Chennai (then Madras) was the capital of the entire British Empire in the east until 1774. So, many British Empire builders such as Clive, Hastings, Wellington, Yale and Pitt, started their illustrious, and in some cases dubious, careers here. The city's Corporation, founded in 1687, was the first such governing body to be set up outside Europe.
Mylapore is the great port of Pallavas from where the Indian culture passed to the lands of the East from the 7th to the 9th centuries. There is Siva temple on the shore is regarded as the most important temple in the town. It bears the rich heritage of Chennai, the "Town of Peacocks".
Another ancient heritage of Chennai is the Sri Kapalee-swarar temple, which was built 300-400 years ago after the Portuguese had pushed Mylapore far from the shore in the mid-16th century. The main shrine of the temple faces west and curiously is entered through a smaller, but old gopuram. There is a huge tank in front of the western tank, which was dug in the 18th century on the land provided by the Nawab of the Carnatic. But the steps and the walls were built in the recent century.
The eastern entrance of the temple has a 120 feet gopuram (temple tower). It was built in 1906, which can be accessed through two rows of shops and modern high-rise. There is sacred Punnai tree in the outer courtyard, which is one of the oldest trees in Chennai. Remembering the legend that bestowed Mylapore its name, a shrine can be found in the shade of the tree. A sculpture of the Goddess Uma (Parvati) built in the form of a peacock can also be seen worshipping Lord Siva, who is represented by the traditional lingam.
One of the ancient heritages of Chennai is the first suburban village acquired by the East India Company named Triplicane. It used to be the favourite residential area of the Company servants. In that village, one can still find the castellated garden houses of that era. But yet the more prominent are the buildings associated with the Muslim presence in north Triplicane. In the 17th century, Triplicane owes its first Muslim settlers to the Golconda occupation.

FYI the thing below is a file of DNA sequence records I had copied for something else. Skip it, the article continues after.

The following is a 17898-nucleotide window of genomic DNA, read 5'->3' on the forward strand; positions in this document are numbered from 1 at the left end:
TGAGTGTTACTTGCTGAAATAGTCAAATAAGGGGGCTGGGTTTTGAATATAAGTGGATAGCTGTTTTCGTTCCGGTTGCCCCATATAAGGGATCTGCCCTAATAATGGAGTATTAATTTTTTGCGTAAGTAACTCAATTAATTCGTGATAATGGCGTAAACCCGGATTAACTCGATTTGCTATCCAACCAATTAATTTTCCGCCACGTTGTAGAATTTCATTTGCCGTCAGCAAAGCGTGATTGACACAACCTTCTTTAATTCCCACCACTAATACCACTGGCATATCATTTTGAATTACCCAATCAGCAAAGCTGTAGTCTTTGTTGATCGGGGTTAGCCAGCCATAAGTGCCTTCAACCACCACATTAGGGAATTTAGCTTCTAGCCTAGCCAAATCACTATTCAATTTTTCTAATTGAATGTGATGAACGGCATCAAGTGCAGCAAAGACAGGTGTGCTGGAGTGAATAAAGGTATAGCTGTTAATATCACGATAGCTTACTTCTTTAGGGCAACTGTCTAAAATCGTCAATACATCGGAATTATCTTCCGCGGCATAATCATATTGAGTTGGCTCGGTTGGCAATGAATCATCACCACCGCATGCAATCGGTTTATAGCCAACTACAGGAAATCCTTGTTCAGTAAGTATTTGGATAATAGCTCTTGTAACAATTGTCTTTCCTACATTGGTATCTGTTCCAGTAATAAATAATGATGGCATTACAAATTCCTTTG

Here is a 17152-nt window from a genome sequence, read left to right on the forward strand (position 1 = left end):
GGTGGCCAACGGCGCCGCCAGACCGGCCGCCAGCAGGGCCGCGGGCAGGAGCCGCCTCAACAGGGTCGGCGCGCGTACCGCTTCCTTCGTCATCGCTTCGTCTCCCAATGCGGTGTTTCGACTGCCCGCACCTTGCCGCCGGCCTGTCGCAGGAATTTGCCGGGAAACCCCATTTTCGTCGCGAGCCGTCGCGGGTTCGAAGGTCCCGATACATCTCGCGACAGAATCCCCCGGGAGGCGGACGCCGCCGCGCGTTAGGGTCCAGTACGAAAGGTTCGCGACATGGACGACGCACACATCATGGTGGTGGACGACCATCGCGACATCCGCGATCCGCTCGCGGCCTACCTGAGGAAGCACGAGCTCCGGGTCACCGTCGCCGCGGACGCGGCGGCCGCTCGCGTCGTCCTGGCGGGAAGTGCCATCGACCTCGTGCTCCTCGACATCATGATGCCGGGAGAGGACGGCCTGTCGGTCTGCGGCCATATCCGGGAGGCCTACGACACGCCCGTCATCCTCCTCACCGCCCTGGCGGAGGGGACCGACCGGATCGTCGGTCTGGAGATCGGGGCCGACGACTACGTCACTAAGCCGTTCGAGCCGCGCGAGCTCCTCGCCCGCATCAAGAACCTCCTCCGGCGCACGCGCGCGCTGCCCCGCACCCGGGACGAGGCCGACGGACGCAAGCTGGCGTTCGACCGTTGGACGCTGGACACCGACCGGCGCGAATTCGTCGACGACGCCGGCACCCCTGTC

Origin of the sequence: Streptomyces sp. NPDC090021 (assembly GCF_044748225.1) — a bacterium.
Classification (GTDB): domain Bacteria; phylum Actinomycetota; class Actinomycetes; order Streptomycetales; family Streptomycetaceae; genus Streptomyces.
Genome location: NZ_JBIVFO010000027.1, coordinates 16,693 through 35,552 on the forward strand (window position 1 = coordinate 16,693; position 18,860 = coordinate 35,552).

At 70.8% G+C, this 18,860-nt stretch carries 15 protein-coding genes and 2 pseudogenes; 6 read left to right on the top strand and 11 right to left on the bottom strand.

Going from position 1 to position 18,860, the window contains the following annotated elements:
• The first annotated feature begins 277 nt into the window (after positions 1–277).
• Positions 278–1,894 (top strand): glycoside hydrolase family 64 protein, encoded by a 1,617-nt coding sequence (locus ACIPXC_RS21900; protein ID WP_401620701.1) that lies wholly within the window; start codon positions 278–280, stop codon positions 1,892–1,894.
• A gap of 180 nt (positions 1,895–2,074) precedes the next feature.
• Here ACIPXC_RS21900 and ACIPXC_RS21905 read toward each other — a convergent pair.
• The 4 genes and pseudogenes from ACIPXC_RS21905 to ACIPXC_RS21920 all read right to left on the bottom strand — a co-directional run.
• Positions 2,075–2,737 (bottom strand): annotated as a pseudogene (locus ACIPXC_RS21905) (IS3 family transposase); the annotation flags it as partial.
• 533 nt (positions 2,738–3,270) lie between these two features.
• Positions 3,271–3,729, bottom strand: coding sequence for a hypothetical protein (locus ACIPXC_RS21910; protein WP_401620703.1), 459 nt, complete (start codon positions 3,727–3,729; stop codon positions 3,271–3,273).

The Muslim contribution to the city can be traced from the finest mosques and palaces built in the Chepauk. These were built to give shelter to those Muslims, who came here to settle in Madras under the protection of the British who had supported Nawab of the Carnatic in the wars of the Carnatic Succession.
There is another ancient heritage of Chennai named Amir or Arcot Mahal. The grounds of these mahals are through the massive gateway, which is now home of the Prince of Arcot. The Nawab of the Carnatic is designated. This palatial home was built in 1798 and more than 600 persons who are kin or retainers of the prince stay in its vast ground.
The Big (or Wallajah) Mosque in Triplicane built by the Nawab's family in 1795 is one of the most beautiful heritages of Chennai.